Chapter XXVI. King Richard's Return to England.

Journeying onward, Blondel and his companion stopped at many castles, and were everywhere hospitably entertained. Arriving at Vienna they lingered for some time, hoping there to be able to obtain some information of the whereabouts of King Richard. Blondel in his songs artfully introduced allusions to the captive monarch and to the mourning of all Christendom at the imprisonment of its champion. These allusions were always well received, and he found that the great bulk of the nobles of the empire were indignant and ashamed at the conduct of the emperor in imprisoning his illustrious rival. The secret of his prison place, however, appeared to have been so well kept that no information whatever was obtainable.

"We must carry out our original plan," he said at length, "and journey into the Tyrol. In one of the fortresses there he is most likely to be confined."

Leaving the capital they wandered up into the mountains for weeks, visiting one castle after another. It was no easy matter in all cases to get so near to these prisons as to give a hope that their voice might be heard within, or an answer received without. More than once cross-bow bolts were shot at them from the walls when they did not obey the sentinel's challenge and move further away. Generally, however, it was in the day time that they sang. Wandering carelessly up, they would sit down within earshot of the castle, open their wallets, and take out provisions from their store, and then, having eaten and drunk, Blondel would produce his lute and sing, as if for his own pleasure. It needed, however, four visits to each castle before they could be sure that the captive was not there; for the song had to be sung on each side. Sometimes they would cheat themselves with the thought that they heard an answering voice; but it was not until the end of the fourth week, when singing outside the castle of Diernstein, that a full rich voice, when Blondel ceased, sang out the second stanza of the poem. With difficulty Blondel and Cuthbert restrained themselves from an extravagant exhibition of joy. They knew, however, that men on the prison wall were watching them as they sat singing, and Blondel, with a final strain taken from a ballad of a knight who, having discovered the hiding place of his ladylove, prepared to free her from her oppressors, shouldered his lute, and they started on their homeward journey.

There was no delay now. At times they sang indeed at castles; but only when their store was exhausted, for upon these occasions Blondel would be presented with a handsome goblet or other solid token of the owner's approval, and the sale of this at the next city would take them far on their way. They thought it better not to pass through France, as Philip, they knew, was on the watch to prevent any news of King Richard reaching England. They therefore again passed through Brabant, and so by ship to England.

Hearing that Longchamp, Bishop of Ely, one of Richard's vicegerents, was over in Normandy, and rightly deeming him the most earnest of his adherents, they at once recrossed the sea, and found the warlike prelate at Rouen. Greatly delighted was he at hearing that Richard's hiding-place had been discovered. He at once sent across the news to England, and ordered it to be published far and wide, and himself announced it to the barons of Normandy. Then with a gorgeous retinue, including Cuthbert and Blondel, he started for Vienna, and arriving there demanded an interview with the emperor.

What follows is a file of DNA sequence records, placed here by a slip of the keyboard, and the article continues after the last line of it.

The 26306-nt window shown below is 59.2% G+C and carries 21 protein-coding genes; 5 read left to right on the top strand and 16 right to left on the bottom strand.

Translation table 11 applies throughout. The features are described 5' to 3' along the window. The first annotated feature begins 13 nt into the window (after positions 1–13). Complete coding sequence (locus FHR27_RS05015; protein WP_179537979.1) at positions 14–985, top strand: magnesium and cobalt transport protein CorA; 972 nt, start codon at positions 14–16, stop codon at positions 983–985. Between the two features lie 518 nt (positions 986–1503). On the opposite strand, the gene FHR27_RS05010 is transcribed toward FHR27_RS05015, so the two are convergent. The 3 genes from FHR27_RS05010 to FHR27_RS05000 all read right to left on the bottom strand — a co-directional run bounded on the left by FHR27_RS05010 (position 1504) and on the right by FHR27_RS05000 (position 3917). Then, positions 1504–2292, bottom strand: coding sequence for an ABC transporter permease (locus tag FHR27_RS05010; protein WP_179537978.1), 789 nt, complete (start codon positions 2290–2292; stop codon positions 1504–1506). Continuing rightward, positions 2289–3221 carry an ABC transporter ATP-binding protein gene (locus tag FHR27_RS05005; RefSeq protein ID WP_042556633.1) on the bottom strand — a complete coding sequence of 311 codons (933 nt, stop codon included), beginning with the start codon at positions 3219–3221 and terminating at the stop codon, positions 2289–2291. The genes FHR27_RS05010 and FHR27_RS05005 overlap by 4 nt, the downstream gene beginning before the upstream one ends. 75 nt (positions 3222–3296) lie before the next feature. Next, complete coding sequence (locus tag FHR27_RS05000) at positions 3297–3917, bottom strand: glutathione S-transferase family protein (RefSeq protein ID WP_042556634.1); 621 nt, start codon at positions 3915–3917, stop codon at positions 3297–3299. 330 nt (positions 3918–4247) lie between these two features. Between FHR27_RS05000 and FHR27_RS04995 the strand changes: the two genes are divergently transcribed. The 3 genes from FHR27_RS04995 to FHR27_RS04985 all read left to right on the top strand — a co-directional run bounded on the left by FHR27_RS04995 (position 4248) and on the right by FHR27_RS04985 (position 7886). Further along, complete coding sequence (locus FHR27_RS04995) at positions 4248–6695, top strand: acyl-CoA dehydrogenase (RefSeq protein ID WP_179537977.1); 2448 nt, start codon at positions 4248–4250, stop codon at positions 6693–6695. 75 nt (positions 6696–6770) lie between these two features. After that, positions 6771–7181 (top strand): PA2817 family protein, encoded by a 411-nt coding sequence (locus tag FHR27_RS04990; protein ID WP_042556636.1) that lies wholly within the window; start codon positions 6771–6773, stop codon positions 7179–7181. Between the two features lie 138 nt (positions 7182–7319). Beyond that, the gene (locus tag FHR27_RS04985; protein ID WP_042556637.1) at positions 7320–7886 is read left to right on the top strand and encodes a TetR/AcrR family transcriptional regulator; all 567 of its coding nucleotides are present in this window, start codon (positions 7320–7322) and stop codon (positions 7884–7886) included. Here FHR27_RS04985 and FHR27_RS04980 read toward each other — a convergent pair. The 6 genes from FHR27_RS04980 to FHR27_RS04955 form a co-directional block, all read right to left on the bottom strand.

The news that it was now certain that Richard was imprisoned in a castle of the emperor, had already spread through Europe, and the bishop had been received everywhere with tokens of sympathy; and so great was the feeling shown by the counts and barons of the empire, that the Emperor Henry felt that he could no longer refuse to treat for the surrender of his captive. Therefore he granted the interview which Longchamp demanded. The English envoy was received by the emperor surrounded by his nobles. The prelate advanced with great dignity.

"I come," he said, "in the name of the people of England to demand the restoration of King Richard, most unjustly and unknightly detained a prisoner in his passage through your dominions."

"King Richard was my foe," the emperor said, "open and secret, and I was justified in detaining one who is alike my enemy and a scourge to Europe as a prisoner, when fortune threw him in my hands. I am, however, willing to put him to a ransom, and will upon the payment of 150,000 marks allow him to go free."

"I deny your right to detain him or to put him to ransom," the bishop said. "But as you have the power, so my denial is useless. England is poor, impoverished with war and by the efforts which she made in the service of our holy religion. Nevertheless, poor as she is, she will raise the sum you demand. There is not an Englishman who will not furnish all he can afford for the rescue of our king. But once again, in the presence of your nobles, I denounce your conduct as base and unkingly."

The emperor could with difficulty restrain his passion; but the sight of the sombre visages of his nobles showed that they shared in no slight degree the feelings which the English envoy had so boldly announced.